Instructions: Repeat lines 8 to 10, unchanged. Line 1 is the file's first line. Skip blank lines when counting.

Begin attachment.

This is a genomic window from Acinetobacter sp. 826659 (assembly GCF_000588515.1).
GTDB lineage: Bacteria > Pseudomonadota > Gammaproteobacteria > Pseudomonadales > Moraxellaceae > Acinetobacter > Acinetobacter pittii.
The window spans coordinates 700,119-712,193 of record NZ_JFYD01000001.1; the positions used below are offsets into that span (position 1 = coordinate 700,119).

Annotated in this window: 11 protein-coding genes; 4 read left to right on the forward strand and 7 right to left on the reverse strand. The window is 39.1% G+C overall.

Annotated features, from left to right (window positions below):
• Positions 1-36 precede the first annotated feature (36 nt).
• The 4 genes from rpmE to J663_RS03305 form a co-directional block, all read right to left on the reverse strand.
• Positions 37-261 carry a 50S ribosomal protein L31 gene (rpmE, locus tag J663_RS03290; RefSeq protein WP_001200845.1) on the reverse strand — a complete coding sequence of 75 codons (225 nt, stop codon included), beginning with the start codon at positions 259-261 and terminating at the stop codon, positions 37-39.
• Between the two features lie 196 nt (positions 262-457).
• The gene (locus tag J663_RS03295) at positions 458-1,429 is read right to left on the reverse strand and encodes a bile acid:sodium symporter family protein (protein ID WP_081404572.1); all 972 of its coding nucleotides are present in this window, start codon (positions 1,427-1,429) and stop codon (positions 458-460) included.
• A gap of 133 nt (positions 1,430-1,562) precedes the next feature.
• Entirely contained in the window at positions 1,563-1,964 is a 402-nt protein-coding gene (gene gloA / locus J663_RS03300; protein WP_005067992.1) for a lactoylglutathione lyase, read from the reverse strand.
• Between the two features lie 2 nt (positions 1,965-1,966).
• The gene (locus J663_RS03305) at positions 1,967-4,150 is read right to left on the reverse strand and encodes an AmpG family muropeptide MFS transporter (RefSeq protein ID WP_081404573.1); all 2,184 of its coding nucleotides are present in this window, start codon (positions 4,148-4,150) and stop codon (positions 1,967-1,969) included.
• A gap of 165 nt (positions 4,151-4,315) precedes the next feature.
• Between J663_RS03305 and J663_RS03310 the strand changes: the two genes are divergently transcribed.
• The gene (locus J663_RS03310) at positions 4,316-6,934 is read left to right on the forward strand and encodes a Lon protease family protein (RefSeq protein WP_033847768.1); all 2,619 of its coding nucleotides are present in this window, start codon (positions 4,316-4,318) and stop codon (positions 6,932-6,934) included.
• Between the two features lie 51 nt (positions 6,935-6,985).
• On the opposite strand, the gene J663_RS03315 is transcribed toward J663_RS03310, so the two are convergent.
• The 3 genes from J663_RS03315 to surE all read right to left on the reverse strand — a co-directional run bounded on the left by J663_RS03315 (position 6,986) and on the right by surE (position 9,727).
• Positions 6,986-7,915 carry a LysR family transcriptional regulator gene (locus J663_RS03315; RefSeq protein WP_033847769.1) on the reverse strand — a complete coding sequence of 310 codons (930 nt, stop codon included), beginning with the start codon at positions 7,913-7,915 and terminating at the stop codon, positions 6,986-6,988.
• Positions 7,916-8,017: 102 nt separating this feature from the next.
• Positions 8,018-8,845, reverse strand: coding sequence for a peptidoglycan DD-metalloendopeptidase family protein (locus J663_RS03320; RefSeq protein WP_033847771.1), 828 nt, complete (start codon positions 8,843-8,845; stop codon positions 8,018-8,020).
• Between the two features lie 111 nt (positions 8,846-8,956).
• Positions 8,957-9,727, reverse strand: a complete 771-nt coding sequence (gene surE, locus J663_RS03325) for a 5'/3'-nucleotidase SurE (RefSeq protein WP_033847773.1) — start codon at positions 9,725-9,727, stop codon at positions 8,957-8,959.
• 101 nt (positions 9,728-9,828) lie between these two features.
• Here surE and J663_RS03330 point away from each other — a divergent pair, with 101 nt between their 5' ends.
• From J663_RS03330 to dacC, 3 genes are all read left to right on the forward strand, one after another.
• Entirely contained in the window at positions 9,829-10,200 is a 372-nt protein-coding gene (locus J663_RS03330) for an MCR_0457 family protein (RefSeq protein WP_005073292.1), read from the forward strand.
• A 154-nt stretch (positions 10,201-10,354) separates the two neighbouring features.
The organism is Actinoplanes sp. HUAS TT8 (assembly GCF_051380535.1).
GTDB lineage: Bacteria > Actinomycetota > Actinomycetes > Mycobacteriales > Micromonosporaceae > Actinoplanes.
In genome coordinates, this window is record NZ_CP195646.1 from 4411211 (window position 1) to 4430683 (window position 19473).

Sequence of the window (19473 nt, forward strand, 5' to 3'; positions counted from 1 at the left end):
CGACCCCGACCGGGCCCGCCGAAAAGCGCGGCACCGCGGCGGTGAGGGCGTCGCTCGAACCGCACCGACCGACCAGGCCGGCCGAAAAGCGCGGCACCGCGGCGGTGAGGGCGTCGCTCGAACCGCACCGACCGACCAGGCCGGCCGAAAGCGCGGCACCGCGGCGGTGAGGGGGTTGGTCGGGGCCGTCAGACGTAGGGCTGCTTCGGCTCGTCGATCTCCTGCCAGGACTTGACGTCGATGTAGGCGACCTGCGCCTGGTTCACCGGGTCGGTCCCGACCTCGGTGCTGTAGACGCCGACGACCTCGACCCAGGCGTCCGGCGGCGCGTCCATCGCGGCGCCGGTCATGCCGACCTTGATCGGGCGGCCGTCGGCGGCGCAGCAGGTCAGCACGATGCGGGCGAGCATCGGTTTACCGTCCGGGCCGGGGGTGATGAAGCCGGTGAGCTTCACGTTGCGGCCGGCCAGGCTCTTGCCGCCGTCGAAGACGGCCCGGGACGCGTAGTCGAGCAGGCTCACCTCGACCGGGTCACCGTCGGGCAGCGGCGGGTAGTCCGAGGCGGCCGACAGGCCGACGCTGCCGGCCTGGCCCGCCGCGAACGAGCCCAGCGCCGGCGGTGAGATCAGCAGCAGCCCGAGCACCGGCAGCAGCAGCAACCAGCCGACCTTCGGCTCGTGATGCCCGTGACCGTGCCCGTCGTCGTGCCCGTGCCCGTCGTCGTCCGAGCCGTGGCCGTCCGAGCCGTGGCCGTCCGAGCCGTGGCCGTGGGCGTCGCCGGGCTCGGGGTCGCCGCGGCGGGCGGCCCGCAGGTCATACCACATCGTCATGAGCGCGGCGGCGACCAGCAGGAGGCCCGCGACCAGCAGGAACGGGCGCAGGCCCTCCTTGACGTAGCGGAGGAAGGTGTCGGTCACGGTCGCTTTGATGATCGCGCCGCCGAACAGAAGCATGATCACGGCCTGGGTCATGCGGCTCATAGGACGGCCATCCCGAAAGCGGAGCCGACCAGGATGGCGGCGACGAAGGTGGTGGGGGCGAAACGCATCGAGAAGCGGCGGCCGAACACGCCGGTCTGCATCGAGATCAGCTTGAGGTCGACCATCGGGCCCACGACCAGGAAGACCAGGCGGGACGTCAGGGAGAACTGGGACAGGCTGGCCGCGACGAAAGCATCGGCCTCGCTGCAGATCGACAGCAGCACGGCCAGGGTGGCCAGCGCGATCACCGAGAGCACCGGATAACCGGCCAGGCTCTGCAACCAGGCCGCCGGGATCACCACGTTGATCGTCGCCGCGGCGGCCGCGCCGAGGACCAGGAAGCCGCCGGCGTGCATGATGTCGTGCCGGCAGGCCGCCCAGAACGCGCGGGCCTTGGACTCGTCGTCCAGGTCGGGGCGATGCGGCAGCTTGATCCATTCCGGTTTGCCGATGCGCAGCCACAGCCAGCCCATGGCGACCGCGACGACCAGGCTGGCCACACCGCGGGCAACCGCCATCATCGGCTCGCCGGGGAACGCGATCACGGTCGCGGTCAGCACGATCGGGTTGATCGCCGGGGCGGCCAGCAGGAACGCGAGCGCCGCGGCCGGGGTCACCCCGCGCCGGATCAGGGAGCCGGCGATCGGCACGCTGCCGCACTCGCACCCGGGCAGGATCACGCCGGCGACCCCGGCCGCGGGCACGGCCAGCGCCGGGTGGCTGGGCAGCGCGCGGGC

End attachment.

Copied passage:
• Positions 37-261 carry a 50S ribosomal protein L31 gene (rpmE, locus tag J663_RS03290; RefSeq protein WP_001200845.1) on the reverse strand — a complete coding sequence of 75 codons (225 nt, stop codon included), beginning with the start codon at positions 259-261 and terminating at the stop codon, positions 37-39.
• Between the two features lie 196 nt (positions 262-457).
• The gene (locus tag J663_RS03295) at positions 458-1,429 is read right to left on the reverse strand and encodes a bile acid:sodium symporter family protein (protein ID WP_081404572.1); all 972 of its coding nucleotides are present in this window, start codon (positions 1,427-1,429) and stop codon (positions 458-460) included.